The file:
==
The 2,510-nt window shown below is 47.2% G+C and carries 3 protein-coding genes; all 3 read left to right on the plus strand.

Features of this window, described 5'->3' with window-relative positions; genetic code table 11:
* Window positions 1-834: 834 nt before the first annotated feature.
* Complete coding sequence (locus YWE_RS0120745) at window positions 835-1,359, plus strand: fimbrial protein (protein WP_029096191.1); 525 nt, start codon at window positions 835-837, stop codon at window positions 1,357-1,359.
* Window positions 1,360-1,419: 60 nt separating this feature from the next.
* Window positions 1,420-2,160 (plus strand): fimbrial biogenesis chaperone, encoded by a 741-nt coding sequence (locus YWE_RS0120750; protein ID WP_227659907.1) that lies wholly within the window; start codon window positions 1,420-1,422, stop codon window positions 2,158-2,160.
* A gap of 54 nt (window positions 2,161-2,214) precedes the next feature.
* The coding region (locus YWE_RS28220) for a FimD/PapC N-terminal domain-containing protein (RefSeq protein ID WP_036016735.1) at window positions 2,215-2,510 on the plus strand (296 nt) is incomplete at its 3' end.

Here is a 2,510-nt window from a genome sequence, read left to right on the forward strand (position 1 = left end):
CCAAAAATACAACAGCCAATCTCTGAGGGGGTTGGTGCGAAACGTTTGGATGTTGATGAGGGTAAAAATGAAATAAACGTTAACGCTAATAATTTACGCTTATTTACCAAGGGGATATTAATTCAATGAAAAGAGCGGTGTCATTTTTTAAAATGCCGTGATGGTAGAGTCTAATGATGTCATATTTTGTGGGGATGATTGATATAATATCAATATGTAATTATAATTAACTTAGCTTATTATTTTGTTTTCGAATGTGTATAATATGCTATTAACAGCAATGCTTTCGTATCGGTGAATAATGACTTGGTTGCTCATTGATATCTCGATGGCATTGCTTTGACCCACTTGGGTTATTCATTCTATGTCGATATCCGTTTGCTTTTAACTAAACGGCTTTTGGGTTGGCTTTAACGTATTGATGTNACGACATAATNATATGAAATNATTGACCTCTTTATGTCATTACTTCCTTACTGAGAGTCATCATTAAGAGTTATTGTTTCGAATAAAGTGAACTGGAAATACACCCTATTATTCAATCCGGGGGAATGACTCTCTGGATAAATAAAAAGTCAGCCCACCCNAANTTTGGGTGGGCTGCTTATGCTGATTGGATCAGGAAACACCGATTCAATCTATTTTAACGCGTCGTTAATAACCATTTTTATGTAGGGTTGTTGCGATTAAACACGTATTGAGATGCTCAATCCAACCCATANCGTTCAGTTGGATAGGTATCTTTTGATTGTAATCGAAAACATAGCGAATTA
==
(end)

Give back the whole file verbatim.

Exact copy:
The 2,510-nt window shown below is 47.2% G+C and carries 3 protein-coding genes; all 3 read left to right on the plus strand.

Features of this window, described 5'->3' with window-relative positions; genetic code table 11:
* Window positions 1-834: 834 nt before the first annotated feature.
* Complete coding sequence (locus YWE_RS0120745) at window positions 835-1,359, plus strand: fimbrial protein (protein WP_029096191.1); 525 nt, start codon at window positions 835-837, stop codon at window positions 1,357-1,359.
* Window positions 1,360-1,419: 60 nt separating this feature from the next.
* Window positions 1,420-2,160 (plus strand): fimbrial biogenesis chaperone, encoded by a 741-nt coding sequence (locus YWE_RS0120750; protein ID WP_227659907.1) that lies wholly within the window; start codon window positions 1,420-1,422, stop codon window positions 2,158-2,160.
* A gap of 54 nt (window positions 2,161-2,214) precedes the next feature.
* The coding region (locus YWE_RS28220) for a FimD/PapC N-terminal domain-containing protein (RefSeq protein ID WP_036016735.1) at window positions 2,215-2,510 on the plus strand (296 nt) is incomplete at its 3' end.

Here is a 2,510-nt window from a genome sequence, read left to right on the forward strand (position 1 = left end):
CCAAAAATACAACAGCCAATCTCTGAGGGGGTTGGTGCGAAACGTTTGGATGTTGATGAGGGTAAAAATGAAATAAACGTTAACGCTAATAATTTACGCTTATTTACCAAGGGGATATTAATTCAATGAAAAGAGCGGTGTCATTTTTTAAAATGCCGTGATGGTAGAGTCTAATGATGTCATATTTTGTGGGGATGATTGATATAATATCAATATGTAATTATAATTAACTTAGCTTATTATTTTGTTTTCGAATGTGTATAATATGCTATTAACAGCAATGCTTTCGTATCGGTGAATAATGACTTGGTTGCTCATTGATATCTCGATGGCATTGCTTTGACCCACTTGGGTTATTCATTCTATGTCGATATCCGTTTGCTTTTAACTAAACGGCTTTTGGGTTGGCTTTAACGTATTGATGTNACGACATAATNATATGAAATNATTGACCTCTTTATGTCATTACTTCCTTACTGAGAGTCATCATTAAGAGTTATTGTTTCGAATAAAGTGAACTGGAAATACACCCTATTATTCAATCCGGGGGAATGACTCTCTGGATAAATAAAAAGTCAGCCCACCCNAANTTTGGGTGGGCTGCTTATGCTGATTGGATCAGGAAACACCGATTCAATCTATTTTAACGCGTCGTTAATAACCATTTTTATGTAGGGTTGTTGCGATTAAACACGTATTGAGATGCTCAATCCAACCCATANCGTTCAGTTGGATAGGTATCTTTTGATTGTAATCGAAAACATAGCGAATTA